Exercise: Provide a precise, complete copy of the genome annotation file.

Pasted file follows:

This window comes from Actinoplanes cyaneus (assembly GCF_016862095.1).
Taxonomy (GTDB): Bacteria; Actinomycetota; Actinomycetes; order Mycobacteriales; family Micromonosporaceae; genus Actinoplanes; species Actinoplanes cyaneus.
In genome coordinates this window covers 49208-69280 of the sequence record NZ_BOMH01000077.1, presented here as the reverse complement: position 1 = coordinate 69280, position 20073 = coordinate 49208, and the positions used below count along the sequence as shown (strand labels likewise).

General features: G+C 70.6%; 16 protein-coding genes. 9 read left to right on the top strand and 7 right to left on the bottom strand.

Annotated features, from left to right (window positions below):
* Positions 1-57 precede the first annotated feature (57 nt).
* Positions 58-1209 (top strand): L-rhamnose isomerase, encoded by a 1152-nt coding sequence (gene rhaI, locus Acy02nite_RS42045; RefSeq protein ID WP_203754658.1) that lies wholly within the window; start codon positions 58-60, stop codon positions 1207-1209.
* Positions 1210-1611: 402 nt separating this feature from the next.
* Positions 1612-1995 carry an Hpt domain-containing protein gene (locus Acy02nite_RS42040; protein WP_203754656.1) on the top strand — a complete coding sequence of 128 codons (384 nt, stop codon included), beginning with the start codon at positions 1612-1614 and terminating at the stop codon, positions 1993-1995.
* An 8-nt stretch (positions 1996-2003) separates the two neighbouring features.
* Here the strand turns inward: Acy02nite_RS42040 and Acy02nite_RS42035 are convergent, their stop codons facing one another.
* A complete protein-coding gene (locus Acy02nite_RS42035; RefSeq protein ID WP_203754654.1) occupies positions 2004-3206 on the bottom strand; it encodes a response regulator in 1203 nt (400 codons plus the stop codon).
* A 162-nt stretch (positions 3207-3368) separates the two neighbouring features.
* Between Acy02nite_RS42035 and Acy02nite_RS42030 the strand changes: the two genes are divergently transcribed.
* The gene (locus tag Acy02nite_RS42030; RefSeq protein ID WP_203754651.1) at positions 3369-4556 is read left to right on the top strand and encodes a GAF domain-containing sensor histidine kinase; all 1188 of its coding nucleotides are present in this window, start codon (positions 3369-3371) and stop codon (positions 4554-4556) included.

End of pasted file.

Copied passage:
This window comes from Actinoplanes cyaneus (assembly GCF_016862095.1).
Taxonomy (GTDB): Bacteria; Actinomycetota; Actinomycetes; order Mycobacteriales; family Micromonosporaceae; genus Actinoplanes; species Actinoplanes cyaneus.
In genome coordinates this window covers 49208-69280 of the sequence record NZ_BOMH01000077.1, presented here as the reverse complement: position 1 = coordinate 69280, position 20073 = coordinate 49208, and the positions used below count along the sequence as shown (strand labels likewise).

General features: G+C 70.6%; 16 protein-coding genes. 9 read left to right on the top strand and 7 right to left on the bottom strand.

Annotated features, from left to right (window positions below):
* Positions 1-57 precede the first annotated feature (57 nt).
* Positions 58-1209 (top strand): L-rhamnose isomerase, encoded by a 1152-nt coding sequence (gene rhaI, locus Acy02nite_RS42045; RefSeq protein ID WP_203754658.1) that lies wholly within the window; start codon positions 58-60, stop codon positions 1207-1209.
* Positions 1210-1611: 402 nt separating this feature from the next.
* Positions 1612-1995 carry an Hpt domain-containing protein gene (locus Acy02nite_RS42040; protein WP_203754656.1) on the top strand — a complete coding sequence of 128 codons (384 nt, stop codon included), beginning with the start codon at positions 1612-1614 and terminating at the stop codon, positions 1993-1995.
* An 8-nt stretch (positions 1996-2003) separates the two neighbouring features.
* Here the strand turns inward: Acy02nite_RS42040 and Acy02nite_RS42035 are convergent, their stop codons facing one another.
* A complete protein-coding gene (locus Acy02nite_RS42035; RefSeq protein ID WP_203754654.1) occupies positions 2004-3206 on the bottom strand; it encodes a response regulator in 1203 nt (400 codons plus the stop codon).
* A 162-nt stretch (positions 3207-3368) separates the two neighbouring features.
* Between Acy02nite_RS42035 and Acy02nite_RS42030 the strand changes: the two genes are divergently transcribed.
* The gene (locus tag Acy02nite_RS42030; RefSeq protein ID WP_203754651.1) at positions 3369-4556 is read left to right on the top strand and encodes a GAF domain-containing sensor histidine kinase; all 1188 of its coding nucleotides are present in this window, start codon (positions 3369-3371) and stop codon (positions 4554-4556) included.